6 Social Media Trends That’ll Help You Shape Your Marketing Strategy in 2016

Written by Neil Patel on February 7, 2016

social media

5 years ago marketers like you were probably still trying to make sense out of social media.

The impressive growth of Facebook with 310 million active users was difficult to ignore. Maybe you incorporated the social giant and other social networks with staggering growth numbers into your marketing strategy.

But, it was a tough ask to dedicate time to social media. Google was still the behemoth of driving website traffic and the most stable referral source of them all. You might have neglected integrating this new shiny social thingy in your marketing budget and strategy.

Fast forward to 2016.  You cannot afford to lose the opportunity of interacting with your customers on social media. Look at these astonishing facts about the current social media landscape.

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I hope that you’re already marketing on social media. Because 9 out 10 companies in the US are active on social media.

According to Social Media Examiner’s 2015 industry report, more than half of the companies surveyed said that social media is helping them to lift their brand’s presence and boost their sales.

So, what can you expect ahead in 2016? Will you see the rise of new social media platforms? Can marketers expect more advertising opportunities from niche social networks?

Don’t worry, I’ve put together a list of 6 social media trends that you are likely to see this year. They’re backed by data and recent happenings in the social world.

Are you ready to build your brand’s audience and increase your sales using social media?

Download this cheat sheet that’ll help to shape your marketing strategy in 2016.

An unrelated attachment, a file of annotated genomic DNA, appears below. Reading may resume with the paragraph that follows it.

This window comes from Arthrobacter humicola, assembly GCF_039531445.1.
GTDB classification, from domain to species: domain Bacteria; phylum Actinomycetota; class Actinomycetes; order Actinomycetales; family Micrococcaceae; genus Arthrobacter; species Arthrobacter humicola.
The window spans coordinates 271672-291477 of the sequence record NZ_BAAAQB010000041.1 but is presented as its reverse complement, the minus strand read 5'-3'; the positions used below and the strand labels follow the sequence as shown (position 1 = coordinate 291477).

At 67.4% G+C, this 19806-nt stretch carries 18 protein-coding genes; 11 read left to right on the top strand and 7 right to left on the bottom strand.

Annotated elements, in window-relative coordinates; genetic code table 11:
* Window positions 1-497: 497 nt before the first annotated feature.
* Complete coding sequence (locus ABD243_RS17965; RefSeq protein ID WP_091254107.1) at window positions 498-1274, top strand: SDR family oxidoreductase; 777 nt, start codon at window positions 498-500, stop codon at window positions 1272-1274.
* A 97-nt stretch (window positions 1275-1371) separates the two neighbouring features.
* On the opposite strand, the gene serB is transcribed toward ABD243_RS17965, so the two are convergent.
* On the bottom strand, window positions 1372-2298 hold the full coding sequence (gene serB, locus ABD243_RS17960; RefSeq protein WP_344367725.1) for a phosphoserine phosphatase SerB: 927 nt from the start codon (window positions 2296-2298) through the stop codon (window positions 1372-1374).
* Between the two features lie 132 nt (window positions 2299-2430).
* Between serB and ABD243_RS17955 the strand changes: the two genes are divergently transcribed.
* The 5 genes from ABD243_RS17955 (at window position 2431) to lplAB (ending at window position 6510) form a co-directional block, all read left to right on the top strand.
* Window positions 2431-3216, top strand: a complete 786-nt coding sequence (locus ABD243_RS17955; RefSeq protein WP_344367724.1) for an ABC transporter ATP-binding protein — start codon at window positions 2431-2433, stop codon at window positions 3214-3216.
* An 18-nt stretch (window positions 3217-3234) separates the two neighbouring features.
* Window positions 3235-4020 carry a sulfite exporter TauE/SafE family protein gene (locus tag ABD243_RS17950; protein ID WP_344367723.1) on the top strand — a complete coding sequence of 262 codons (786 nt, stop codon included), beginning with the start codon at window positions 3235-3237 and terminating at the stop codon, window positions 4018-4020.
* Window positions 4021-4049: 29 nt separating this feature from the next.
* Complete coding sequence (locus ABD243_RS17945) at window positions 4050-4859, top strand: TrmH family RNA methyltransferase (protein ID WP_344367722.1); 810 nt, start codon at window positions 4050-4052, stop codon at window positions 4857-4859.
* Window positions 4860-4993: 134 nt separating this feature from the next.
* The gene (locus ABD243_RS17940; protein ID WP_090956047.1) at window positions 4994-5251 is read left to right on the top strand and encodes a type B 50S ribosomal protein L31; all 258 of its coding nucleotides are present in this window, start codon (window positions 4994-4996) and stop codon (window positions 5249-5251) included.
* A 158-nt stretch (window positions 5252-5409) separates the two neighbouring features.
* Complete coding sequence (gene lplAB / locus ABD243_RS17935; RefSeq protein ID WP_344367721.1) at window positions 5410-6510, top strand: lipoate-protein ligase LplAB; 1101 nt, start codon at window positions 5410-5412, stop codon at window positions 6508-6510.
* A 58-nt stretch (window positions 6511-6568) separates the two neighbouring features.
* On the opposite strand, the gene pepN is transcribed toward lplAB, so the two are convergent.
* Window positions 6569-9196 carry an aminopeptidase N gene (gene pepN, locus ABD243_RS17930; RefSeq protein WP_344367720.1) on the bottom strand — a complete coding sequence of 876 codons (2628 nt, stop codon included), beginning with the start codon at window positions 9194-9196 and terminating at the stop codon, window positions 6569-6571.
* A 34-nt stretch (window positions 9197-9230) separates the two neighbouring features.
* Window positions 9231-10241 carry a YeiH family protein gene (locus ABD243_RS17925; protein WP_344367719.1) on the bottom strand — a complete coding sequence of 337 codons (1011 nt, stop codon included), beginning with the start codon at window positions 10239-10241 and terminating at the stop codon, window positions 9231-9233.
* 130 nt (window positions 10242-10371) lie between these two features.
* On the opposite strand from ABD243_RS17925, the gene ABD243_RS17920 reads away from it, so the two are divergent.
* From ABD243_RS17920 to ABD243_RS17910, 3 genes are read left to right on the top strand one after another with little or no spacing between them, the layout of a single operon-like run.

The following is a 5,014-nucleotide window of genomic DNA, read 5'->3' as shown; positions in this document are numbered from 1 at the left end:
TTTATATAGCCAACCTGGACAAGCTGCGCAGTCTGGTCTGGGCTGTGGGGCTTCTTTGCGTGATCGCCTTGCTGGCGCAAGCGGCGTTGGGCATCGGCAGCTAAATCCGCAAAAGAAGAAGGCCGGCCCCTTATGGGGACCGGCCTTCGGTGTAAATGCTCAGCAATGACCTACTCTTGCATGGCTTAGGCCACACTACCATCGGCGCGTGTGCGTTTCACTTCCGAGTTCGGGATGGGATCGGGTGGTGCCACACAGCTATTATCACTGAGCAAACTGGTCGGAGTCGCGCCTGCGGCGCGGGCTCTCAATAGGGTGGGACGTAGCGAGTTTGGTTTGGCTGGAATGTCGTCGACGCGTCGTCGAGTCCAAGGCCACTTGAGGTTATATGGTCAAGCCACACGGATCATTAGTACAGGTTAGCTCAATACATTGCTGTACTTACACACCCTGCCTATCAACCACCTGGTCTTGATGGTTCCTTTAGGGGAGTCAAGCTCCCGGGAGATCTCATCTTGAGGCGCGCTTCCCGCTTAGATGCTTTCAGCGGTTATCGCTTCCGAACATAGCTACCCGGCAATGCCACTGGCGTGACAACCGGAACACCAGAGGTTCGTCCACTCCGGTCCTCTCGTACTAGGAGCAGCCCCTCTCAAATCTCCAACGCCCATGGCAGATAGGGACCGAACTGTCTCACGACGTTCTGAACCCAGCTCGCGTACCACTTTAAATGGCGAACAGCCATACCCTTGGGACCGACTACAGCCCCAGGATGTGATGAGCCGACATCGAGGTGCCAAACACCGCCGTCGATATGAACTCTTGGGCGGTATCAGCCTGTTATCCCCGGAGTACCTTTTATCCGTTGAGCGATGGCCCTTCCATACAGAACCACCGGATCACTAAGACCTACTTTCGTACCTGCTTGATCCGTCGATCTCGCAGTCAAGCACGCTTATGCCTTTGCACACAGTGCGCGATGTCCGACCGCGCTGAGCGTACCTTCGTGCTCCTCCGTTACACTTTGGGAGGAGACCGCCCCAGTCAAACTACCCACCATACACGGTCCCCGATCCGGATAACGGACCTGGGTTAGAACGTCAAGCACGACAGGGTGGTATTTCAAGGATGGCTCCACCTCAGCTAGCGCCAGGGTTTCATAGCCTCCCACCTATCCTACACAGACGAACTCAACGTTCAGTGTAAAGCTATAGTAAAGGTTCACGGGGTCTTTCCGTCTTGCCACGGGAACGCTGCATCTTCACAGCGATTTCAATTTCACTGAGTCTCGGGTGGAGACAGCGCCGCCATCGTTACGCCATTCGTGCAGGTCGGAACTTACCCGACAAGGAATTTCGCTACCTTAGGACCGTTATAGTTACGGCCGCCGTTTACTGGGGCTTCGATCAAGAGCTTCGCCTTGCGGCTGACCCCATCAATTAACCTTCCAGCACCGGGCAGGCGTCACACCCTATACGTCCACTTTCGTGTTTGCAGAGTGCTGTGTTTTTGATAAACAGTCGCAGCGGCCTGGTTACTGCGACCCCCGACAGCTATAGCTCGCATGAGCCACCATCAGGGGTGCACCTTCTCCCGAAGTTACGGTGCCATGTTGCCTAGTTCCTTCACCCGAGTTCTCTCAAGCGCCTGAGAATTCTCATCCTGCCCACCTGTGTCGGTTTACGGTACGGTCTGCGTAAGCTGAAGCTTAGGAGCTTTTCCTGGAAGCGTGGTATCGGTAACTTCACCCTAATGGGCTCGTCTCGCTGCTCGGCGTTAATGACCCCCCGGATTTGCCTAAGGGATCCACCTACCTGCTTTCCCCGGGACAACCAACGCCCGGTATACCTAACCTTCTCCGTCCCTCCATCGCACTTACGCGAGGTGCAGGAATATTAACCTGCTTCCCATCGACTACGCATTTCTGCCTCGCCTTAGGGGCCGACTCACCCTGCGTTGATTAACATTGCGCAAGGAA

Here’s trend number 1 to help you shape your social marketing strategy for 2016.

1. Live video streaming will gain full throttle with Facebook joining the likes of Periscope and Meerkat

Have you heard of Periscope? Or Meerkat?

They’re live video streaming apps. Journalists are using them to provide live footage of events. Even brands like Red Bull are broadcasting the events they host around the world.

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Spotify, a lead music streaming app is also using Periscope for streaming exclusive performances by guest musicians.

On their very first scope, Spotify’s director of social marketing shared that there were 380 or so live viewers and about 1500 hearts on the stream.

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So why did the app take off so incredibly and why did Twitter acquire it in March, 2015 for a staggering 100 million dollars?

Because of the real-time effect that people love about social media, coupled with the internet love for video.

You get to post what you’re doing, at the very moment you’re doing it, without subletting any memory from your smartphone.

In Periscope’s founder’s words,

It may sound crazy, but we wanted to build the closest thing to teleportation.

There is no better way to experience a place right now than through live video, right?

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That’s why 350,000 hours of video content is now streamed everyday on Periscope.

How can marketers incorporate Periscope into their marketing strategy?

As a marketer, Periscope is a great app because you don’t need to start a new community from scratch. You can promote your live feeds to your existing followers and boost your Twitter presence by engaging with them.

Here are some specific strategies

1. Craft a compelling video title and engage users from the moment they click on your video. Like Engadget posted, “Watch our live unboxing of @Microsoft’s @Surface 3 now!” A gadget geek would be thrilled to click and watch such a video.